IM Commentary
This reallife modeling task could serve as a summative exercise in which many aspects of students' knowledge of functions are put to work. Students must:
 Parse and interpret data in terms of a context.
 Plot and visualize data points.
 Understand algebraic relationships between functions.
 Understand how these relationships manifest themselves graphically, including the effect of transformations of graphs (e.g., that $R(t)=2000N(t)$).
 Draw conclusions based on the results of their investigation.
As in the list above, opportunities to model the standards for mathematical practice are abundant, ranging from modeling with mathematics, to using tools (to, say, plot data points), to expressing regularity in repeated reasoning as they generalize from sample computations of $S(t)$ to a general formula. For example, students will need to attend to precision as they formulate a definition of $B$ (for example, deciding between $B(t)\approx N(t+1)N(t)$ or $B(t)\approx N(t)N(t1)$), making sure to attend to the domain of $B$, etc. It would be worth encouraging discussion between students on this front.
Similarly, to emphasize modeling, teachers should encourage students to be thoughtful and creative in answering the last part. Students might conclude that since $S(32)$ is much larger than $R(32)$, that the team is unlikely to succeed in meeting its deadline, or they might argue that the comparatively astronomical value of $B(6)$, representing the work done in March 2012, gives credence to the team's potential to accomplish heroic feats.
Solution
(a) Since $R(t)$ is the number of the 2000 problems remaining to produce after producing $N(t)$ of them, we have $R(t)+N(t)=2000$, or $R(t)=2000N(t).$ There are several things we can deduce about the graphs from this relation. For one, we see the intuitively obvious relationship that as $N(t)$ increases, $R(t)$ decreases. Plotting the data points, as seen below, also aids in revealing a property:
It appears that the two graphs have a reflectional symmetry at the height of 1000. This can be algebraically justified by rewriting the equation $R(t)=2000N(t)$ as $R(t)1000=1000N(t).$ This new form of the equation says for any time $t$, the amount $R(t)$ is above (or below) 1000 is exactly the same as the amount $N(t)$ is below (or above) 1000.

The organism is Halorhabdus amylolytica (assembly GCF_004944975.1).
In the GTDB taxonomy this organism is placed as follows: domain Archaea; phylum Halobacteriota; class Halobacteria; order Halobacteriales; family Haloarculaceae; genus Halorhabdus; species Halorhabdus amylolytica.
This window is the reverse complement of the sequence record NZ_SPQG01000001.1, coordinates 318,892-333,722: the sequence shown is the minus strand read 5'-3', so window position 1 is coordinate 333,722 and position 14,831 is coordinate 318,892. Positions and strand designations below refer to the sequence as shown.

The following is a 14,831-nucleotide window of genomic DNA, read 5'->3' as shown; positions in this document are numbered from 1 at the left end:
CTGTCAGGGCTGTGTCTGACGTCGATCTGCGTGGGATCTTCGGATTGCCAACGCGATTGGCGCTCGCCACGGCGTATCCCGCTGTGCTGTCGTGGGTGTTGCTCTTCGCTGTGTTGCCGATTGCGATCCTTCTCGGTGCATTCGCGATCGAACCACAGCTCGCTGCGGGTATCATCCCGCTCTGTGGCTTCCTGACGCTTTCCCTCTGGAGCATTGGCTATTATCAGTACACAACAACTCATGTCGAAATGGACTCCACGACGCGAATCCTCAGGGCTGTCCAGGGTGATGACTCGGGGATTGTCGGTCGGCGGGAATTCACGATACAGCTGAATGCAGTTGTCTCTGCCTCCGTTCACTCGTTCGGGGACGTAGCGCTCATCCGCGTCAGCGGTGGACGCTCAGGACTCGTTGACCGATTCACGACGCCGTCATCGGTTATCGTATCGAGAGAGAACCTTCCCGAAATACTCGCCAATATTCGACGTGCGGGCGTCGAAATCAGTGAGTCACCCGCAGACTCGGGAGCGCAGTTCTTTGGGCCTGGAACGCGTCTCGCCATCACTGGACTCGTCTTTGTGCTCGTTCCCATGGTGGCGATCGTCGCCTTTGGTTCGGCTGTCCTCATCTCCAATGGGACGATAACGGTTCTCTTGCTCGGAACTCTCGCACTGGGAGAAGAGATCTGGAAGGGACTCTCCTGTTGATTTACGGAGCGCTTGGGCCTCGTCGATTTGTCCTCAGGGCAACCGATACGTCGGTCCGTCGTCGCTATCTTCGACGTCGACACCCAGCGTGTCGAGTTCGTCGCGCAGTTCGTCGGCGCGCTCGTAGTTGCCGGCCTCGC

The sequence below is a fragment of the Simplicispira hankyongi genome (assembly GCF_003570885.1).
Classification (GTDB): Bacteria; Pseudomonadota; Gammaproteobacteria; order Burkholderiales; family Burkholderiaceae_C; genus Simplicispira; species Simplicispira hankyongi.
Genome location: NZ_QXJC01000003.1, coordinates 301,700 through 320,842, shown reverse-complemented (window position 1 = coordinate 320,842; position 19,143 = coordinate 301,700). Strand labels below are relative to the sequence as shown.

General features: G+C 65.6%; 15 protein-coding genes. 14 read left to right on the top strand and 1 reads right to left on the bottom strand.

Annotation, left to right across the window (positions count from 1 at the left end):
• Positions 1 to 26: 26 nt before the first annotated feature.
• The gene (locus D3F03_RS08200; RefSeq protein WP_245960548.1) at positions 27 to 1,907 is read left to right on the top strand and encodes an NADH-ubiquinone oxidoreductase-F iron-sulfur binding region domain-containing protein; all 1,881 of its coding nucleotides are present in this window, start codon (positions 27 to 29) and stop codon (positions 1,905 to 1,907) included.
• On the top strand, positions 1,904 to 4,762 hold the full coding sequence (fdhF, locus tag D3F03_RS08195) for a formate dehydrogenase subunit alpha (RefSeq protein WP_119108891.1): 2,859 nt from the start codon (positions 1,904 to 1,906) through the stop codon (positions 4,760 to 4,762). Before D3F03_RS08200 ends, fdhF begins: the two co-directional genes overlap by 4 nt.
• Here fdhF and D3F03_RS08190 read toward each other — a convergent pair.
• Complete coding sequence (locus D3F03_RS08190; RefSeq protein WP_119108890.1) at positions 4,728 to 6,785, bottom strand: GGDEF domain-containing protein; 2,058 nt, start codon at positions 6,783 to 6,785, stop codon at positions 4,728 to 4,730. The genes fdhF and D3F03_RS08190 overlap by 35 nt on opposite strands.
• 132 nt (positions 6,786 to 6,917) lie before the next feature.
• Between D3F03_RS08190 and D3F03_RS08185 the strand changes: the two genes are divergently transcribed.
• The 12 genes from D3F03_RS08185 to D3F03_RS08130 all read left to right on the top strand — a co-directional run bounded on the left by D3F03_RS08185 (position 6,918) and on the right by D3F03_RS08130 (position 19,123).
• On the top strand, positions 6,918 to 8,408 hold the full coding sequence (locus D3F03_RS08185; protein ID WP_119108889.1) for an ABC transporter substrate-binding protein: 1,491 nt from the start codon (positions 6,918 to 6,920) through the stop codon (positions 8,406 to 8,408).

(b) Since $B(t)$ is the number of problems produced in the $t$th month, we have the algebraic relation $B(t)=N(t)N(t1)$ for $t\geq 1$. Unfortunately, this does not help in computing values of $B(t)$, since we never have data for $N(t)$ for two consecutive months. To make use of the data that we do have, we could approximate $B(t)$ by taking the amount of items generated between $t2$ and $t$ (instead of $t1$ and $t$) and dividing by 2, leading us to the approximation
$$B(t)\approx \frac{N(t)N(t2)}{2},$$
representing the average rate of change over that time interval. Other reasonable approximations might include $B(t)\approx \frac{N(t+2)N(t)}{2}$ or $B(t)\approx \frac{N(t+2)N(t2)}{4},$ representing average rates of change of $B(t)$ over the intervals $[t,t+2]$ and $[t2,t+2]$ respectively. We'll use the approximation centered above for computing values. For example, we get
$$B(20)\approx \frac{N(20)N(18)}{2}=\frac{822744}{2}= 39 \text{ problems}.$$
The most extreme value of $B(t)$ appears to occur around March 2012 ($t=8$), when we find $B(6)\approx 118.5.$
(c) We note that $S(t)$ is the number of items remaining to complete (out of the 2000), divided by the number of months left to complete them. Since at time $t$, there are $2000N(t)$ items left to complete, and $48t$ months remaining, we arrive at
$$S(t)=\frac{2000N(t)}{48t}.$$
Some notable values of $S(t)$ would be $S(0)$, the average production rate needed from the start, $S(32)$, the average production rate needed at the end of the recorded data, and times when it appears that $S(t)$ is exceptionally large, small, or changing quickly. For convenience we include below all the calculable values of $S(t)$, in tasks per month, rounded to two decimal places.
$t$ 
$S(t)$ 
$t$ 
$S(t)$ 
$t$ 
$S(t)$ 
0 
41.67 
12 
41.28 
24 
46.71 
2 
43.37 
14 
41.47 
26 
49.95 
4 
44.50 
16 
41.69 
28 
53.90 
6 
43.74 
18 
41.87 
30 
58.72 
8 
40.00 
20 
42.07 
32 
62.5 
10 
41.11 
22 
43.54 


Not obvious from the original data is the extent to which $S(t)$ is almost always increasing as a function of time. Note the exception of $t=8$, the time following the 2month span of exceptional productivity as noted in the previous part of the solution. Note also that IM has produced 1000 problems in 32 months, averaging $31.25$ problems per month. So it is worth remarking that IM will have to work $\frac{62.5}{31.25} = 2$ times as quickly as it did in its first 32 months in order to achieve its goals.
(d) There is no right answer to this question, but lots of relevant information that could be used in drawing a conclusion. As noted in part (c), the track record seems to show that IM needs to increase its production significantly in order to meet its quota, potentially justifying an answer of "No." On the other hand, IM has also shown the ability to give drastic production increases as noted in part (b), in which the value of approximately 118.5 for $B(t)$ achieved during March 2012 seems to be more than sufficient to cover the value of $R(2)=62.5$ demanded for the last 16 months until the deadline. Perhaps the largest question that remains to be answered is whether or not that level of productivity can be reached again  other information that might be useful in this regard is the extent to which IM has developed a national community of problemproducers large enough and capable enough to complete the task. It would also help to have a corporate jet.